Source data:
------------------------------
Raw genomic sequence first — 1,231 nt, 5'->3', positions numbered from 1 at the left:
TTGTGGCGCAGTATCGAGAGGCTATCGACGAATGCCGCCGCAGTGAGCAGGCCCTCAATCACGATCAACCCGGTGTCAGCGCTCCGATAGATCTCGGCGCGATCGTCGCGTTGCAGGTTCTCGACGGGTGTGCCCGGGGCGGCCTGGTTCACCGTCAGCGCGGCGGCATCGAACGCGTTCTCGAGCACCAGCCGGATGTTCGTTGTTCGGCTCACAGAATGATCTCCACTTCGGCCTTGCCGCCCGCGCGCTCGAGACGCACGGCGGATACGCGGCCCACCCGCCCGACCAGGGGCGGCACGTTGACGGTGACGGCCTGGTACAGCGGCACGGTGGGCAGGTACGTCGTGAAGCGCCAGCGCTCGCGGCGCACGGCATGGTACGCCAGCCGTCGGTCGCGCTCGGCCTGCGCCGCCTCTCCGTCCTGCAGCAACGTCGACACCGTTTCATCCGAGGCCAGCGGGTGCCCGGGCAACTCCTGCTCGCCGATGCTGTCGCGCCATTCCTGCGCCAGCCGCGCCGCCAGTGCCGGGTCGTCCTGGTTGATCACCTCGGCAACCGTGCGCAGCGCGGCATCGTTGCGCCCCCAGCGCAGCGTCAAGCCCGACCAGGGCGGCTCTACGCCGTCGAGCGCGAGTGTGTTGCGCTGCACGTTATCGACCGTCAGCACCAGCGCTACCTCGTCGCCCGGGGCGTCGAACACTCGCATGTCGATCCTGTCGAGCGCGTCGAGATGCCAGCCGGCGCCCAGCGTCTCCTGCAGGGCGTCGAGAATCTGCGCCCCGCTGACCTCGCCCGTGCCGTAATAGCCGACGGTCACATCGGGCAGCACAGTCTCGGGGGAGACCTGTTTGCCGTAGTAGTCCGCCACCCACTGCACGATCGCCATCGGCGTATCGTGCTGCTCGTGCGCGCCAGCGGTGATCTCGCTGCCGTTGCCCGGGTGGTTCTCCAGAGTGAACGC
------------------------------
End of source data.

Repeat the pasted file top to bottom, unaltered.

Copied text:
Raw genomic sequence first — 1,231 nt, 5'->3', positions numbered from 1 at the left:
TTGTGGCGCAGTATCGAGAGGCTATCGACGAATGCCGCCGCAGTGAGCAGGCCCTCAATCACGATCAACCCGGTGTCAGCGCTCCGATAGATCTCGGCGCGATCGTCGCGTTGCAGGTTCTCGACGGGTGTGCCCGGGGCGGCCTGGTTCACCGTCAGCGCGGCGGCATCGAACGCGTTCTCGAGCACCAGCCGGATGTTCGTTGTTCGGCTCACAGAATGATCTCCACTTCGGCCTTGCCGCCCGCGCGCTCGAGACGCACGGCGGATACGCGGCCCACCCGCCCGACCAGGGGCGGCACGTTGACGGTGACGGCCTGGTACAGCGGCACGGTGGGCAGGTACGTCGTGAAGCGCCAGCGCTCGCGGCGCACGGCATGGTACGCCAGCCGTCGGTCGCGCTCGGCCTGCGCCGCCTCTCCGTCCTGCAGCAACGTCGACACCGTTTCATCCGAGGCCAGCGGGTGCCCGGGCAACTCCTGCTCGCCGATGCTGTCGCGCCATTCCTGCGCCAGCCGCGCCGCCAGTGCCGGGTCGTCCTGGTTGATCACCTCGGCAACCGTGCGCAGCGCGGCATCGTTGCGCCCCCAGCGCAGCGTCAAGCCCGACCAGGGCGGCTCTACGCCGTCGAGCGCGAGTGTGTTGCGCTGCACGTTATCGACCGTCAGCACCAGCGCTACCTCGTCGCCCGGGGCGTCGAACACTCGCATGTCGATCCTGTCGAGCGCGTCGAGATGCCAGCCGGCGCCCAGCGTCTCCTGCAGGGCGTCGAGAATCTGCGCCCCGCTGACCTCGCCCGTGCCGTAATAGCCGACGGTCACATCGGGCAGCACAGTCTCGGGGGAGACCTGTTTGCCGTAGTAGTCCGCCACCCACTGCACGATCGCCATCGGCGTATCGTGCTGCTCGTGCGCGCCAGCGGTGATCTCGCTGCCGTTGCCCGGGTGGTTCTCCAGAGTGAACGC